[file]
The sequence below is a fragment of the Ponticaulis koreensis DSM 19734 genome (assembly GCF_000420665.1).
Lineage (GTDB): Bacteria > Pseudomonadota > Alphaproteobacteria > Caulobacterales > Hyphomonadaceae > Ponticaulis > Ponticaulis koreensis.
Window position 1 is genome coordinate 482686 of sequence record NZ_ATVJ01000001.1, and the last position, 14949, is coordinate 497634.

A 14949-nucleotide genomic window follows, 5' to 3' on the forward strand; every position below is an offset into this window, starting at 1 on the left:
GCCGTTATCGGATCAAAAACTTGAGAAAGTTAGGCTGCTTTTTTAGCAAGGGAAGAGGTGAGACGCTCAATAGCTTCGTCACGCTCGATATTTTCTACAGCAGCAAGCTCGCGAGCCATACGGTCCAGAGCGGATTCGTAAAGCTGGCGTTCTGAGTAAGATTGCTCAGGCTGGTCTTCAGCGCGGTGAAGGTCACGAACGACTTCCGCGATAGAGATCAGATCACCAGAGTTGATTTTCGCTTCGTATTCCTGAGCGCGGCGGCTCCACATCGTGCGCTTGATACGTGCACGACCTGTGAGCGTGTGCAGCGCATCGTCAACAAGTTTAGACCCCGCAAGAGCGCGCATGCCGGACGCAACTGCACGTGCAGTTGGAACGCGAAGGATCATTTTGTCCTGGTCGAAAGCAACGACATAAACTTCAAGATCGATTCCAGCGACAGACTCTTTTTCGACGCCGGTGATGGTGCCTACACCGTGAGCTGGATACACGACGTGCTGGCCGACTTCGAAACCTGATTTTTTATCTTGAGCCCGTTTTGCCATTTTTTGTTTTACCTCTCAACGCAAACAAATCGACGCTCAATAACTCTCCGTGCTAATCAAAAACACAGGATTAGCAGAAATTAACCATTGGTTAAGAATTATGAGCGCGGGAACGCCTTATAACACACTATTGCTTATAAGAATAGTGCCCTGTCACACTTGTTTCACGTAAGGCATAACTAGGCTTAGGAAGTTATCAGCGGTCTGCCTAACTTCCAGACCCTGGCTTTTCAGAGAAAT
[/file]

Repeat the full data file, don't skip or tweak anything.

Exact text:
The sequence below is a fragment of the Ponticaulis koreensis DSM 19734 genome (assembly GCF_000420665.1).
Lineage (GTDB): Bacteria > Pseudomonadota > Alphaproteobacteria > Caulobacterales > Hyphomonadaceae > Ponticaulis > Ponticaulis koreensis.
Window position 1 is genome coordinate 482686 of sequence record NZ_ATVJ01000001.1, and the last position, 14949, is coordinate 497634.

A 14949-nucleotide genomic window follows, 5' to 3' on the forward strand; every position below is an offset into this window, starting at 1 on the left:
GCCGTTATCGGATCAAAAACTTGAGAAAGTTAGGCTGCTTTTTTAGCAAGGGAAGAGGTGAGACGCTCAATAGCTTCGTCACGCTCGATATTTTCTACAGCAGCAAGCTCGCGAGCCATACGGTCCAGAGCGGATTCGTAAAGCTGGCGTTCTGAGTAAGATTGCTCAGGCTGGTCTTCAGCGCGGTGAAGGTCACGAACGACTTCCGCGATAGAGATCAGATCACCAGAGTTGATTTTCGCTTCGTATTCCTGAGCGCGGCGGCTCCACATCGTGCGCTTGATACGTGCACGACCTGTGAGCGTGTGCAGCGCATCGTCAACAAGTTTAGACCCCGCAAGAGCGCGCATGCCGGACGCAACTGCACGTGCAGTTGGAACGCGAAGGATCATTTTGTCCTGGTCGAAAGCAACGACATAAACTTCAAGATCGATTCCAGCGACAGACTCTTTTTCGACGCCGGTGATGGTGCCTACACCGTGAGCTGGATACACGACGTGCTGGCCGACTTCGAAACCTGATTTTTTATCTTGAGCCCGTTTTGCCATTTTTTGTTTTACCTCTCAACGCAAACAAATCGACGCTCAATAACTCTCCGTGCTAATCAAAAACACAGGATTAGCAGAAATTAACCATTGGTTAAGAATTATGAGCGCGGGAACGCCTTATAACACACTATTGCTTATAAGAATAGTGCCCTGTCACACTTGTTTCACGTAAGGCATAACTAGGCTTAGGAAGTTATCAGCGGTCTGCCTAACTTCCAGACCCTGGCTTTTCAGAGAAAT